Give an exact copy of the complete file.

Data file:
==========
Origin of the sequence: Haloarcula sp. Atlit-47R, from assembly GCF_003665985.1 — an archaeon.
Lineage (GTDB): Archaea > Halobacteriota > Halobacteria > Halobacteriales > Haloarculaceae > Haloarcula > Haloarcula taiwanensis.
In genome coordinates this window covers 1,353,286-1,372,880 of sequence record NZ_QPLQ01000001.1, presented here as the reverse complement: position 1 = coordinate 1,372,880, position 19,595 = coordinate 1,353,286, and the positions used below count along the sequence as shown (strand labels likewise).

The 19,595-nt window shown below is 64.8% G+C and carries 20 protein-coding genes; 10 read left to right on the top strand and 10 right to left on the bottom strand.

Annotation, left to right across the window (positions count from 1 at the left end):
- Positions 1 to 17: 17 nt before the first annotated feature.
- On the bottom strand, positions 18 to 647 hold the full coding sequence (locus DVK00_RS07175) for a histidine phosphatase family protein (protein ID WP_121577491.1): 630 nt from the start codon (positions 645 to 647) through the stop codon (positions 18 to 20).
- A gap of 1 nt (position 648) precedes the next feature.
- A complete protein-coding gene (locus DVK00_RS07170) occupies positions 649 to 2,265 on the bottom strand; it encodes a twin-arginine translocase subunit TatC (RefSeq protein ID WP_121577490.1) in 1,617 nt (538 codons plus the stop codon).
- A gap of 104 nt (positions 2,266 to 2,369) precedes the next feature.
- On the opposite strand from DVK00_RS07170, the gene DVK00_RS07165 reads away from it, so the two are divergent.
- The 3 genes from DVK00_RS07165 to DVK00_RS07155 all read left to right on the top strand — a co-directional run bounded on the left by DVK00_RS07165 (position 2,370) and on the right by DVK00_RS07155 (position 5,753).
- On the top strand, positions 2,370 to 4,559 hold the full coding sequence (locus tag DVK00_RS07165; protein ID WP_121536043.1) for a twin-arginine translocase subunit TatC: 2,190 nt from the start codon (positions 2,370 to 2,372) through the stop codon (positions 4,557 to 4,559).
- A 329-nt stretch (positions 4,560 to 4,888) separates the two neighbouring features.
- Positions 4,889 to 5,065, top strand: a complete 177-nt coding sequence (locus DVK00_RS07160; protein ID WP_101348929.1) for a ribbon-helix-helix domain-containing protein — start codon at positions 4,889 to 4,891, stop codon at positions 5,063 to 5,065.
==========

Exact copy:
Origin of the sequence: Haloarcula sp. Atlit-47R, from assembly GCF_003665985.1 — an archaeon.
Lineage (GTDB): Archaea > Halobacteriota > Halobacteria > Halobacteriales > Haloarculaceae > Haloarcula > Haloarcula taiwanensis.
In genome coordinates this window covers 1,353,286-1,372,880 of sequence record NZ_QPLQ01000001.1, presented here as the reverse complement: position 1 = coordinate 1,372,880, position 19,595 = coordinate 1,353,286, and the positions used below count along the sequence as shown (strand labels likewise).

The 19,595-nt window shown below is 64.8% G+C and carries 20 protein-coding genes; 10 read left to right on the top strand and 10 right to left on the bottom strand.

Annotation, left to right across the window (positions count from 1 at the left end):
- Positions 1 to 17: 17 nt before the first annotated feature.
- On the bottom strand, positions 18 to 647 hold the full coding sequence (locus DVK00_RS07175) for a histidine phosphatase family protein (protein ID WP_121577491.1): 630 nt from the start codon (positions 645 to 647) through the stop codon (positions 18 to 20).
- A gap of 1 nt (position 648) precedes the next feature.
- A complete protein-coding gene (locus DVK00_RS07170) occupies positions 649 to 2,265 on the bottom strand; it encodes a twin-arginine translocase subunit TatC (RefSeq protein ID WP_121577490.1) in 1,617 nt (538 codons plus the stop codon).
- A gap of 104 nt (positions 2,266 to 2,369) precedes the next feature.
- On the opposite strand from DVK00_RS07170, the gene DVK00_RS07165 reads away from it, so the two are divergent.
- The 3 genes from DVK00_RS07165 to DVK00_RS07155 all read left to right on the top strand — a co-directional run bounded on the left by DVK00_RS07165 (position 2,370) and on the right by DVK00_RS07155 (position 5,753).
- On the top strand, positions 2,370 to 4,559 hold the full coding sequence (locus tag DVK00_RS07165; protein ID WP_121536043.1) for a twin-arginine translocase subunit TatC: 2,190 nt from the start codon (positions 2,370 to 2,372) through the stop codon (positions 4,557 to 4,559).
- A 329-nt stretch (positions 4,560 to 4,888) separates the two neighbouring features.
- Positions 4,889 to 5,065, top strand: a complete 177-nt coding sequence (locus DVK00_RS07160; protein ID WP_101348929.1) for a ribbon-helix-helix domain-containing protein — start codon at positions 4,889 to 4,891, stop codon at positions 5,063 to 5,065.